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The Alexander Hollaender Award in Biophysics is presented every three years and carries with it a $20,000 prize. The Award recognizes outstanding contributions made to the field of biophysics. Henrietta W. Hollaender established the Alexander Hollaender Award in Biophysics in honor of her husband, Alexander W. Hollaender, whom brought to prominence the field of photobiology. With an interest in the lethal and mutagenic effects of monochromatic ultra-violet radiation on cells, Dr. Hollaender identified the first clear indication that changes in nucleic acids needed to be analyzed, rather than proteins.
Richard Henderson, member of the scientific staff in the MRC (Medical Research Council) Laboratory of Molecular Biology in Cambridge, U.K., received the 2016 Alexander Hollaender Award in Biophysics.
In 1975, Henderson and colleague Nigel Unwin determined the structure of bacteriorhodopsin—a light-driven proton pump found in the membrane of Archaea—using electron microscopy. This was revolutionary because the technique usually requires a stain that can obfuscate details, but Henderson and Unwin realized they could instead place the crystals on a thin carbon support and eliminate the stain. Starting in the 1990s, Henderson again revolutionized the field of structural biology when he turned his sights on another method for determining protein structure: cryoEM. In this technique, proteins are flash-frozen by plunging into liquid ethane then imaged with electron microscopy. Henderson and others made major improvements to the method—developing better sensors for electron microscopes, as well as better software for the system—that improved cryoEM to such an extent it is now the preferred technique for determining protein structures. Read more about Henderson's work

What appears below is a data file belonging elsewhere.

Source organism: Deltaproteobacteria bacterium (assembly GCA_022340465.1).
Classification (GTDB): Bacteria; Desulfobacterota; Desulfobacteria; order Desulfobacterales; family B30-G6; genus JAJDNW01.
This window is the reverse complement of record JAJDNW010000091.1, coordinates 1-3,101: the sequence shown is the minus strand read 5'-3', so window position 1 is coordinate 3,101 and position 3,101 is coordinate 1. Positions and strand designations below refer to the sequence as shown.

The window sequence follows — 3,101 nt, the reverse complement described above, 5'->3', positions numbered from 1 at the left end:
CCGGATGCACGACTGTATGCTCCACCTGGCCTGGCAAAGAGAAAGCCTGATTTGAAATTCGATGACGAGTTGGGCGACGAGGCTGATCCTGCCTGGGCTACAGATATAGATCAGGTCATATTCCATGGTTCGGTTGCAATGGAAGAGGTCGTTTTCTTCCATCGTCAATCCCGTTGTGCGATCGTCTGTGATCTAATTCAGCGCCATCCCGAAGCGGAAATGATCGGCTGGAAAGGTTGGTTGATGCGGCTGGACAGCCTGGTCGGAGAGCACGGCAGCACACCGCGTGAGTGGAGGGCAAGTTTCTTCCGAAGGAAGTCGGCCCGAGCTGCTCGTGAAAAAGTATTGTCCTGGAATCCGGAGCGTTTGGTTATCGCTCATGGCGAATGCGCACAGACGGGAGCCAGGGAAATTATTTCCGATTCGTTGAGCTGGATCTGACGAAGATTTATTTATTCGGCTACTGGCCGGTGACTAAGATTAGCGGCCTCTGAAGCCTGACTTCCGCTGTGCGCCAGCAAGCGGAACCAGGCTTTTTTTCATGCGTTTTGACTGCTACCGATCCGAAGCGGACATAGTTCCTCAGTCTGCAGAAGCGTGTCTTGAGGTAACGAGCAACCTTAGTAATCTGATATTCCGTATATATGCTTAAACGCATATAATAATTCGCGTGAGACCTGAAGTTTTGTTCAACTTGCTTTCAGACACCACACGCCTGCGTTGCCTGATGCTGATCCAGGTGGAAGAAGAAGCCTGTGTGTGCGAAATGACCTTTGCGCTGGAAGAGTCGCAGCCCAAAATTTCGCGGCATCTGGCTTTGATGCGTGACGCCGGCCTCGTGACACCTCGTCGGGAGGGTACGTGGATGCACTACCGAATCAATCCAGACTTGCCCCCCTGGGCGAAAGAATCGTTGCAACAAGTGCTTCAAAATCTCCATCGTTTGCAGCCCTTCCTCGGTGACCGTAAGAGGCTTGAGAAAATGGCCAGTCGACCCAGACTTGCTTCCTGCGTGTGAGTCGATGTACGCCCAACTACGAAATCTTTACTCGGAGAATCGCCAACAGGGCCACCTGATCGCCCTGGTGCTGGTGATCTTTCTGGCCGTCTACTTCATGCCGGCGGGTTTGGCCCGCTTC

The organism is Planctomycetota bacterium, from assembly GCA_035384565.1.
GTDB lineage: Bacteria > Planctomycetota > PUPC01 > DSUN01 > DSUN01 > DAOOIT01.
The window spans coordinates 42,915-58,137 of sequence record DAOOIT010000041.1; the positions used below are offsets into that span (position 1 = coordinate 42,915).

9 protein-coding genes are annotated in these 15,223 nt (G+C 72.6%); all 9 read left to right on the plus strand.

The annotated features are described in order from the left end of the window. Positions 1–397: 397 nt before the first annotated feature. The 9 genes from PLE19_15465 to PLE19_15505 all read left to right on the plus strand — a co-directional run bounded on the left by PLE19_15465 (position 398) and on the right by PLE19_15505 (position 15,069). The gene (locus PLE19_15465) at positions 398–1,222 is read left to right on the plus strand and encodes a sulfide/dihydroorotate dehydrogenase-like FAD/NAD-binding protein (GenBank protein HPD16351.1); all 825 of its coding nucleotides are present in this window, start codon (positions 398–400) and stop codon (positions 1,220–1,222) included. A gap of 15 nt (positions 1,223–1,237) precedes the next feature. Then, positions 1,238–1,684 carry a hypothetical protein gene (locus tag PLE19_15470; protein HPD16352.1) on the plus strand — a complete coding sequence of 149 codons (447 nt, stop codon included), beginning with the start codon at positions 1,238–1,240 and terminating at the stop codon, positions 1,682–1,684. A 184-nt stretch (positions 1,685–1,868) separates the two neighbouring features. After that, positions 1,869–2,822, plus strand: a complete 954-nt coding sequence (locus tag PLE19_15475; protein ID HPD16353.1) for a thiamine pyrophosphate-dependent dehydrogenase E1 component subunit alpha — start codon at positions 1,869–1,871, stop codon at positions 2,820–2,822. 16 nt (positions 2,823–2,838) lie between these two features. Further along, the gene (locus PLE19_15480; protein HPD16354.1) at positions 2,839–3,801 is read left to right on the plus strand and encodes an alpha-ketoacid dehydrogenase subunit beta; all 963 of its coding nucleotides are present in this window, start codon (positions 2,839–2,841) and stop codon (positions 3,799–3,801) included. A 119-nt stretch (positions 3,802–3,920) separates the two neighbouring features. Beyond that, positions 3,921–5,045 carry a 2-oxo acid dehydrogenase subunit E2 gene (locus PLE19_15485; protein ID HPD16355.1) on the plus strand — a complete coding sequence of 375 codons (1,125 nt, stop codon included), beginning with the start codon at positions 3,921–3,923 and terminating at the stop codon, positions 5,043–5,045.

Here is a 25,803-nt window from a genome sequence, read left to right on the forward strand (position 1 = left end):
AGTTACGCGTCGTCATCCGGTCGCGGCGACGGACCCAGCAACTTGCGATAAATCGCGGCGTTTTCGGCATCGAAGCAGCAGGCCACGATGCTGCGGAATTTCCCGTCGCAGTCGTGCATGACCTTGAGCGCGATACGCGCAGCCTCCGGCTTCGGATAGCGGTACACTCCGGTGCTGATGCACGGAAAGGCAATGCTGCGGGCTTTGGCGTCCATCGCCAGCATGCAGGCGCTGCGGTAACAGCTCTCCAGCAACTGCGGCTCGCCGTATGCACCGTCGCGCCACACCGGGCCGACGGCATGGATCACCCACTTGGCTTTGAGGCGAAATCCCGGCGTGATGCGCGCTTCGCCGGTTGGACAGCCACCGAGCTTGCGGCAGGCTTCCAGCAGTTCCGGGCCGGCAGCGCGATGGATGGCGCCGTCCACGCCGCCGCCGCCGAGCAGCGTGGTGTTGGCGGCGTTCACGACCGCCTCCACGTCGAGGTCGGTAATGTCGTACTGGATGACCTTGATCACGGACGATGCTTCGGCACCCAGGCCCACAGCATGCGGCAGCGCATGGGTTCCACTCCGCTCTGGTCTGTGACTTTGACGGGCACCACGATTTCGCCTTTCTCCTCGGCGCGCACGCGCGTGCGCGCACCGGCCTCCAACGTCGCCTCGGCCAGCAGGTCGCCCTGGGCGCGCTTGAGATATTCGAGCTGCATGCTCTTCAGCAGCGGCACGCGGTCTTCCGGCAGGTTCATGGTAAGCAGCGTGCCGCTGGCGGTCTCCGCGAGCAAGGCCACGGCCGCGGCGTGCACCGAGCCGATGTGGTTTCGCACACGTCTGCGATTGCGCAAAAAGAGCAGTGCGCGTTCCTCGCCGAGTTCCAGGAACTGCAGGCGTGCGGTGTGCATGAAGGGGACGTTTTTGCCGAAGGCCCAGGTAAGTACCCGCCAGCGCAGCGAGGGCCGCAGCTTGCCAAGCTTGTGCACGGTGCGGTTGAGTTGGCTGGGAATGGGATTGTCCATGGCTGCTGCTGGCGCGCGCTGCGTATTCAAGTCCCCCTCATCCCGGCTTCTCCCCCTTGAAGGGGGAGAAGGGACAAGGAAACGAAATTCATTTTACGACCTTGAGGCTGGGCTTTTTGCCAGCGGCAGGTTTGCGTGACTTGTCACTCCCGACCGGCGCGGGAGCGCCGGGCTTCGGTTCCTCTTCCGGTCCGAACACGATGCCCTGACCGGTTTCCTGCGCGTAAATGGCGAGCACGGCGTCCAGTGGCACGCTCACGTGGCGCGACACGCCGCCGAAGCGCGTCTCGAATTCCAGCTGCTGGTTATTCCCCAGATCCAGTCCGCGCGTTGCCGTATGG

The Alexander Hollaender Award in Biophysics was first awarded in 1998 to Wayne A. Hendrickson for his contributions to macromolecular crystallography, specifically his development of robust methods of phasing and refinement, and determination of complex and biologically important structures. Hendrickson is best known for his work pioneering multi-wavelength anomalous diffraction (MAD) and its use as an analytical tool for protein crystallography.
Richard Henderson (2016)
For his pioneering work in the determination of atomic structure of a macromolecule by electron microscopy (EM). Henderson determined the first atomic structure of a 2-D protein crystalline array (bacteriorhodopsin) by EM. His identifications of the key bottlenecks for obtaining high-resolution EM structures has guided subsequent efforts to revolutionize single particle cryoEM for structural biology research at the atomic level.
Read more about Henderson's work
King-Wai Yau (2013)
For innovative, rigorous, and fundamental contributions to the biophysics of sensory transduction in rod, cone, and non-image visual systems and in olfaction.
Watt W. Webb (2010)
For pioneering the applications of rigorous physical principles to the development of optical tools that have broadly impacted our ability to examine biological systems.
Barry H. Honig (2007)
For pioneering theoretical and computational studies of electrostatic interactions in biological macromolecules and of the energetics of protein folding.
Carlos J. Bustamante (2004)
For his ingenious use of atomic force microscopy and laser tweezers to study the biophysical properties of proteins, DNA, and RNA, one molecule at a time.
David J. DeRosier (2001)
For his development of three-dimensional image reconstruction methods, which have revolutionized electron microscopy of subcellular structures and his analytical visualization of cellular motility mechanisms.
Wayne A. Hendrickson (1998)
For his contributions to macromolecular crystallography, in the development of robust methods of phasing and refinement, and in determination of complex and biologically important structures.